I am writing in response to a recent article you posted (Beltzhoover residents will be surveyed to create strategies for neighborhood, South Pittsburgh Reporter March 24, 2015) regarding an upcoming survey of Beltzhoover by the Hilltop Alliance.
They received a grant to canvas the neighborhood about the needs and circumstances. I have a few questions as I have doubts about the value of the survey. My son lives in the heart of Beltzhoover on Chalfont Street and my daughter and I live nearby.
Beltzhoover is not “Hilltop” or Mt. Washington. Will the Hilltop people use locals to do the door-to-door survey? Or use locals to prepare the mailers? Locals need the work.
Is the survey to collect economic or social data? If so, that data is already available from Census (they are presently doing a community survey by the way), county welfare, education, land tax value or labor market data set used by the government and available from innumerable studies and public sources.
It is not like the Hilltop Alliance will be able to do a statistically valid study in any event. The data they collect will be skewed as the sample size will be too small, some houses will not reply, some will be hostile, some will give incorrect information.
The data collected by the government has the incentive of benefits and penalties, so it tends to be far more correct than some amateur attempt at a community survey. It is not like the Hilltop Alliance will be doing some form of regression analysis to test some theory of economic development to publish in a peer reviewed journal.
Many of the problems do not need a new study as they are self-evident. Trash and decay come to mind. The “gardens” the Hilltop Alliance and others have tried to do have gone into disrepair, a good start but it needs more impetus and participation. Keeping the neighborhoods up is not a one-time photo opportunity, or a chance at a grant to pay for the salary of a desk jockey.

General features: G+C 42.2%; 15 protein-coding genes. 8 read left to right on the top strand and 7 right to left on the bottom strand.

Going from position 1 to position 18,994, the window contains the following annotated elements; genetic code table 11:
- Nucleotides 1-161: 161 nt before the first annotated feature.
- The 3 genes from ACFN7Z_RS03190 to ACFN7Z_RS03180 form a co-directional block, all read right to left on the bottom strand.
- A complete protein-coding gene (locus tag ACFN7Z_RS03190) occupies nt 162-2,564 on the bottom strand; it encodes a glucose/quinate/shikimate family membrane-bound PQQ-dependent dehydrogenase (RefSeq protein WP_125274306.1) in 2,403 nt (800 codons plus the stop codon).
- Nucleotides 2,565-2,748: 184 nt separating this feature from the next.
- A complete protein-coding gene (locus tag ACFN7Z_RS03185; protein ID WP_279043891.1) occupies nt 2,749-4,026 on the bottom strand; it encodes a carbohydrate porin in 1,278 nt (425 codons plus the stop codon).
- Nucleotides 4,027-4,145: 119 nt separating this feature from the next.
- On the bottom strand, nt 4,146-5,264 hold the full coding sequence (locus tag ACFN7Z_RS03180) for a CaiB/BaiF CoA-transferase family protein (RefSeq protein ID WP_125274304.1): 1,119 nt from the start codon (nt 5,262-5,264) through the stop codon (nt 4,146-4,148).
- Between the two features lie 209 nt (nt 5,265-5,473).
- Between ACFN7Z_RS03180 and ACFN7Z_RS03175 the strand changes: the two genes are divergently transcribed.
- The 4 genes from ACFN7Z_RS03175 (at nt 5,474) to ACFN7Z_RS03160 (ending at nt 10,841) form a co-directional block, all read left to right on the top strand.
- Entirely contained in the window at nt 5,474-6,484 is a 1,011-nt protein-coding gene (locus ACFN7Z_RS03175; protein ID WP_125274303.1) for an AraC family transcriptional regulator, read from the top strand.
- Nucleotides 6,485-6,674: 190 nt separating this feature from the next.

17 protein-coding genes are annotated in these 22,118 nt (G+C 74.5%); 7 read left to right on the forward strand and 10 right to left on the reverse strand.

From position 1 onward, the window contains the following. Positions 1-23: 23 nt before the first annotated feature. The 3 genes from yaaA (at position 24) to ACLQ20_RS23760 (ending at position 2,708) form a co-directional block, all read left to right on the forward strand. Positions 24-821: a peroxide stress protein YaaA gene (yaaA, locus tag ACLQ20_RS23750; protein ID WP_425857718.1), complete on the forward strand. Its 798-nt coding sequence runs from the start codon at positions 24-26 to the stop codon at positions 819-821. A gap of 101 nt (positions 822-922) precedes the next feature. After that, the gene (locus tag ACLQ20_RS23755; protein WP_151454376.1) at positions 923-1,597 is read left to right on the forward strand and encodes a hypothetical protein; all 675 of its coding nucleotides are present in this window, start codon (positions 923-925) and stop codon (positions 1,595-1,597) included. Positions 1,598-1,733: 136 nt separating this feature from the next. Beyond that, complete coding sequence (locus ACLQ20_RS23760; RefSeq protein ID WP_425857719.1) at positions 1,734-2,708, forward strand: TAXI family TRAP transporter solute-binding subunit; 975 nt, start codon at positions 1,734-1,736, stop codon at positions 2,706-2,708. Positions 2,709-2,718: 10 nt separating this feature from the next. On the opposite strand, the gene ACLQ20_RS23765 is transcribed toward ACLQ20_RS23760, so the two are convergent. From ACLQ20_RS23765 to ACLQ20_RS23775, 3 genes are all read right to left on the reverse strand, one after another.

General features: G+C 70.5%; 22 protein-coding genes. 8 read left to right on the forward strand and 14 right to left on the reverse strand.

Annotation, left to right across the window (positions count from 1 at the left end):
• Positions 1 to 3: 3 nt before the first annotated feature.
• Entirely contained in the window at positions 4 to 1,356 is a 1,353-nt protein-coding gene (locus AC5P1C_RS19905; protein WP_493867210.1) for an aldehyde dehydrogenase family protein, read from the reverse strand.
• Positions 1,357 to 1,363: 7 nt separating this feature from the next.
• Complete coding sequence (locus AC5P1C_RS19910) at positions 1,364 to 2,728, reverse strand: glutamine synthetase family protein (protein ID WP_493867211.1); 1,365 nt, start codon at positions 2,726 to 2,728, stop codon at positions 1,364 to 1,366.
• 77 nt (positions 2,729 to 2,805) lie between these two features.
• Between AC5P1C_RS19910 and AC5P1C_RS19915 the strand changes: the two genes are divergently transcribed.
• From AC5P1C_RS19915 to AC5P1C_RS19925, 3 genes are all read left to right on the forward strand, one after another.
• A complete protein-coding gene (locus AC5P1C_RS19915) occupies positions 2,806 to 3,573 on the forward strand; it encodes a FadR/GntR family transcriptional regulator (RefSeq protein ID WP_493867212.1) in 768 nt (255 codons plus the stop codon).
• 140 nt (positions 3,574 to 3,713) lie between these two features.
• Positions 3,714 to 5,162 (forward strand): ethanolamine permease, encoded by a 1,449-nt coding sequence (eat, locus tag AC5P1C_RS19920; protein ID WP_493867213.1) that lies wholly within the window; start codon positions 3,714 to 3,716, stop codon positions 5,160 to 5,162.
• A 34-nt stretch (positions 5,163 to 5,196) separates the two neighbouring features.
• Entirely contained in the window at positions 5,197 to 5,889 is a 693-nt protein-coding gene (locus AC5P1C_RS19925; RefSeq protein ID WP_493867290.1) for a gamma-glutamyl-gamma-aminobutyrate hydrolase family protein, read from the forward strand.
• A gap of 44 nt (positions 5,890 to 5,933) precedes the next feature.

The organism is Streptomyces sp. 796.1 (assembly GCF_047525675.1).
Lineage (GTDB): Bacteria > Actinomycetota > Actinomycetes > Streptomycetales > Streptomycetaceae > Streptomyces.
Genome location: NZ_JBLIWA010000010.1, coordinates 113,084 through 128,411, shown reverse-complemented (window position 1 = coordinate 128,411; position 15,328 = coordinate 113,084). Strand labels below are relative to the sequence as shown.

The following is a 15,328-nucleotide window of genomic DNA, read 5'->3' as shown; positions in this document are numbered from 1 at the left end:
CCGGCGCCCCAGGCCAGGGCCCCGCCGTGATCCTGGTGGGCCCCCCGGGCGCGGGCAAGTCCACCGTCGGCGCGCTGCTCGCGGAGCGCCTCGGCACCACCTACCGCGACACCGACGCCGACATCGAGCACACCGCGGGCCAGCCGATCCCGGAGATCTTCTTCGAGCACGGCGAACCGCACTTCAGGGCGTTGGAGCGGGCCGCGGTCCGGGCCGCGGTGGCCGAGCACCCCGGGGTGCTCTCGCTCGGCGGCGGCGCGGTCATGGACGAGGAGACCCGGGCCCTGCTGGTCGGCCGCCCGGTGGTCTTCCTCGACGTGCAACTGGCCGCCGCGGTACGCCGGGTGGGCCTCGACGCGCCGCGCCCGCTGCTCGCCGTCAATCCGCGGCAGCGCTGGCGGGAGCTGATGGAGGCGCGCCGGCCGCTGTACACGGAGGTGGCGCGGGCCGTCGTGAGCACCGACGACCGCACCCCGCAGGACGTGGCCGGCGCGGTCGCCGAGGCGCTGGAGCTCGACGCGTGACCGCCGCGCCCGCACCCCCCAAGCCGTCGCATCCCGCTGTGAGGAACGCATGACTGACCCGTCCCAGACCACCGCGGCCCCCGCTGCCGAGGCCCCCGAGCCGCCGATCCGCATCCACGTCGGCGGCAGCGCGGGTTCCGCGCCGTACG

It needs to be a long-term, routine maintenance carried out with discipline and continual funding by people doing real work outside, on the streets. Businesses and new residents will come when they see we care enough about our neighborhoods to make them attractive to the eye and pleasant to live in.
My view is that any funds provided for redundant, endless surveys carried out over many years be used instead to pay young people each summer to clean up lots and sidewalks. The YMCA or rec centers would be great HQs. These surveys tell us what we already know.
It does not take a lot of imagination to come up with ideas. Repaint the mural on 18th Street. Make a few new ones perhaps. Plant some of the dogwoods the city gives away every year on empty lots. Mow weeds and grass on empty lots. Cultivate rhododendrons for the parks – they grow well on their won and add color to the urban forest. Contact owners of derelict properties to ask if we can cover broke windows, or clean up the yards. Find a way to recycle all the old tires. Install trash cans on strategic corners, and have someone collect the bags every week – pay them, say $10, for each time they do. The city can provide the insurance (they are self-insured) and supervision for crews of local teens.
A non-profit layer of administration is a waste of money, as they take a cut of the total funds. The 10-20 percent overhead they take in could be used to hire more kids to do the work. The city can provide the insurance and supervision for crews of local teens.
It is time for deeds not surveys.